I have spent my whole life working with animals, as my uncle was a farmer and I grew up with no other destiny as my love for animals was so strong. Its funny, I never realised how much thought needs to be put into flooring until I became a veterinary nurse. This issue has only become more highlighted as I became an animal physiotherapist.
Flooring was always been second nature for me. Even on farms, we paid a lot of attention to the floor and bedding to ensure it was good for the animals foot care. It had to be shock absorbing, non-slip and not allow the animals to get wet hooves, paws or claws. It doesn’t matter what animal it is, we need to think about the same basic principles.
When I became a nurse I did some home visits and became more aware that many people lived differently and had different types of home and décor. When I became an animal physiotherapist I became more aware than ever before, that there were other type of flooring out there were less than ideal. Some of the questions I have to raise with owners is, what type of flooring do you have? A common answer was laminate or tiles. As time has moved forward more and more people are opting for hard floors for the understandable convenience and cleanliness. Lots of the flooring has become more varied aesthetically, but many hard options remain shiny and hard and cold.
We are all very house proud these days and with it becoming more expensive to move house and buy homes, people are choosing to invest in making their own home perfect. This is wonderful! I would like to ask that in choosing perfection, please remember to think about the comfort of our animals in those homes too. It’s actually not even just for the animals. As we age, we will also see great benefit in choosing a floor that suits these needs too.
An ideal floor will have good grip. If we lose our balance we need to be able to rely on our feet and not slip more. Rather like tyres on the road. A little forgiving slide is OK as it allows you to slow to a stop without damage, but skidding is a real worry, especially for the older pet or human. Laminate and high gloss floor tiles don’t allow enough grip and so can make our pets feel unsafe. Some dogs even get to the point where they refuse to walk on these types of floor, and I have seen this countless times. In many cases the dog may alter their gait and walk looking very strange as they over use too many muscles to try to be extra careful on the floor High gloss and laminate also make it virtually impossible for some animals to get up from laying on as they can’t get the traction needed.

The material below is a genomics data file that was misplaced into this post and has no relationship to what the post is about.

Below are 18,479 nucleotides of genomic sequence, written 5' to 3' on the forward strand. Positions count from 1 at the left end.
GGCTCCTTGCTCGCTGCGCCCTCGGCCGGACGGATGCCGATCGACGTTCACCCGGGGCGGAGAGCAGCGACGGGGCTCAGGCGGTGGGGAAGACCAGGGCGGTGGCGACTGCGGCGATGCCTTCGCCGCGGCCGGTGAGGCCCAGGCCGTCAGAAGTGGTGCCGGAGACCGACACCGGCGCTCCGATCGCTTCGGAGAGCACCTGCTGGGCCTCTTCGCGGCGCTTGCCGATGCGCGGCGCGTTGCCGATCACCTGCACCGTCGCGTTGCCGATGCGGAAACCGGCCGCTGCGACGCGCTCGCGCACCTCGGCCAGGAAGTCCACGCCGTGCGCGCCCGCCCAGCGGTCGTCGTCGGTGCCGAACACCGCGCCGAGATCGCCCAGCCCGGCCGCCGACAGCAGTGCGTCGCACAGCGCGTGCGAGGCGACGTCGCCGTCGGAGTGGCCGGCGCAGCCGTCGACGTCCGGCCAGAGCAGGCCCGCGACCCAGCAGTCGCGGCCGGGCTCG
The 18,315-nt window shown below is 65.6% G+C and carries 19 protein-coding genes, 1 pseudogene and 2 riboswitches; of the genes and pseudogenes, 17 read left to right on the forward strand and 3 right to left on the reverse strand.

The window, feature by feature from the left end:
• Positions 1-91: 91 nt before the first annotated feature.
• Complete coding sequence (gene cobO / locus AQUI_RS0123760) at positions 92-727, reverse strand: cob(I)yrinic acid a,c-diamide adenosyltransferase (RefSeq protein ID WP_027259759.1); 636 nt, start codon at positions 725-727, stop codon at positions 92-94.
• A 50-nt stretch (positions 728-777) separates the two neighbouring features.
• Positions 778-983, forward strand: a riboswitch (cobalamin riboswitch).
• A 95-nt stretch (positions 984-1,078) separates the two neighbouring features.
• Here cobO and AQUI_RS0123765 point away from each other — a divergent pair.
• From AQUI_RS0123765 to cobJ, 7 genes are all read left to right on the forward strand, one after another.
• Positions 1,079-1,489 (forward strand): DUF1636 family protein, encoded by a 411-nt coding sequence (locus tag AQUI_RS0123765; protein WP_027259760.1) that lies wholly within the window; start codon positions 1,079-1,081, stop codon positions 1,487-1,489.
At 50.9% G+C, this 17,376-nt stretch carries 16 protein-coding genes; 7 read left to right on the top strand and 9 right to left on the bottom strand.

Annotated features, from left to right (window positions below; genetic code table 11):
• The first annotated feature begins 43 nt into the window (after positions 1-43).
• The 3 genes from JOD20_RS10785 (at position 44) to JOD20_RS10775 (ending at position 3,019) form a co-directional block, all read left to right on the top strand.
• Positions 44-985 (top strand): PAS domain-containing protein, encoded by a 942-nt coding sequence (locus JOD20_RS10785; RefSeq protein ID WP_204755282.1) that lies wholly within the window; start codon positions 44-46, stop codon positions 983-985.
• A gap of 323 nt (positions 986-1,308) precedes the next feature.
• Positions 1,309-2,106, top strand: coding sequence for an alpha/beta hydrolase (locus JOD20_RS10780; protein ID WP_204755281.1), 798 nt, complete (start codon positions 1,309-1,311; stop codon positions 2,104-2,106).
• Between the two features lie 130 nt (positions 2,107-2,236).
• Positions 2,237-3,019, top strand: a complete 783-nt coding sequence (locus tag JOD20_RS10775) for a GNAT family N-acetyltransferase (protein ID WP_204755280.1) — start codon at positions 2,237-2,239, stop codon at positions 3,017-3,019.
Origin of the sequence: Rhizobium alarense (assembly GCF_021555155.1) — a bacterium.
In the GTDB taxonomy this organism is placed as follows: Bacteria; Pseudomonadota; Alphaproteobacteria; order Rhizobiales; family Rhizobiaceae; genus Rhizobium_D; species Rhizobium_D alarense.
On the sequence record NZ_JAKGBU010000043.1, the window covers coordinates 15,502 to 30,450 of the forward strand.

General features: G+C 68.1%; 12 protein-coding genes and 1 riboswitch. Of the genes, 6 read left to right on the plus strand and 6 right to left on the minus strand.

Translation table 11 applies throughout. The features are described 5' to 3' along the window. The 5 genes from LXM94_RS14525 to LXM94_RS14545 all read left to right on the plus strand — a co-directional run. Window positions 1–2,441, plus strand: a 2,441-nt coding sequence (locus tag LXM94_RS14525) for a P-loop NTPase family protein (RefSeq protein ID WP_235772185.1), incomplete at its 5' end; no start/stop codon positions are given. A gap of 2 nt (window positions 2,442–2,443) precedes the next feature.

An ideal floor is an easy to clean one! I understand this completely, so it can be easier to have a hard floor rather than carpet. Vinyl makes a great compromise as it is easy to clean and has excellent grip. After all, we can’t carpet every room, its just not hygienic or practical.
An ideal floor is not too hard or cold. That might sound ironic when talking about hard floors, but if you fall on a tile or stone floor it is less forgiving than a fall on a less solid surface. The temperature is also something to consider. The circulation in paws and feet is poor compared to the rest of the body, so they get cold so walking on a cold surface is not kind, especially for arthritic toes. Many of our pets will also choose to lay in the room we are in and if they are laying on a very cold stone or tile surface then their muscles can become very stiff. They can also get sores on their bony prominences, like their elbows, from where the circulation is so poor as they have laid with the pressure on the skin for too long on a hard surface.
I too, like many others, am going through a home renovation. I was over the moon when I found Floors for Paws on my hunt for suitable flooring. I am a big fan of vinyl for the grip, temperature, and ease of cleaning. A big feature of Floors For Paws is the extra scratch resistant layer, and I definitely think this is a big bonus to stop claw marks. I have an old arthritic dog and a young 3 legged dog. Both love to follow me into my kitchen and my bathroom! Both will benefit, and most importantly, over my life I will have many dogs and they will all benefit regardless of age. I also know my whole family and myself, will also benefit. Thank you Floors for Paws!
Donna Wills PGC A Phys, RVN, MIAAT.
Member of RAMP
Member of the British Veterinary Nursing Association
M. 07776 182 911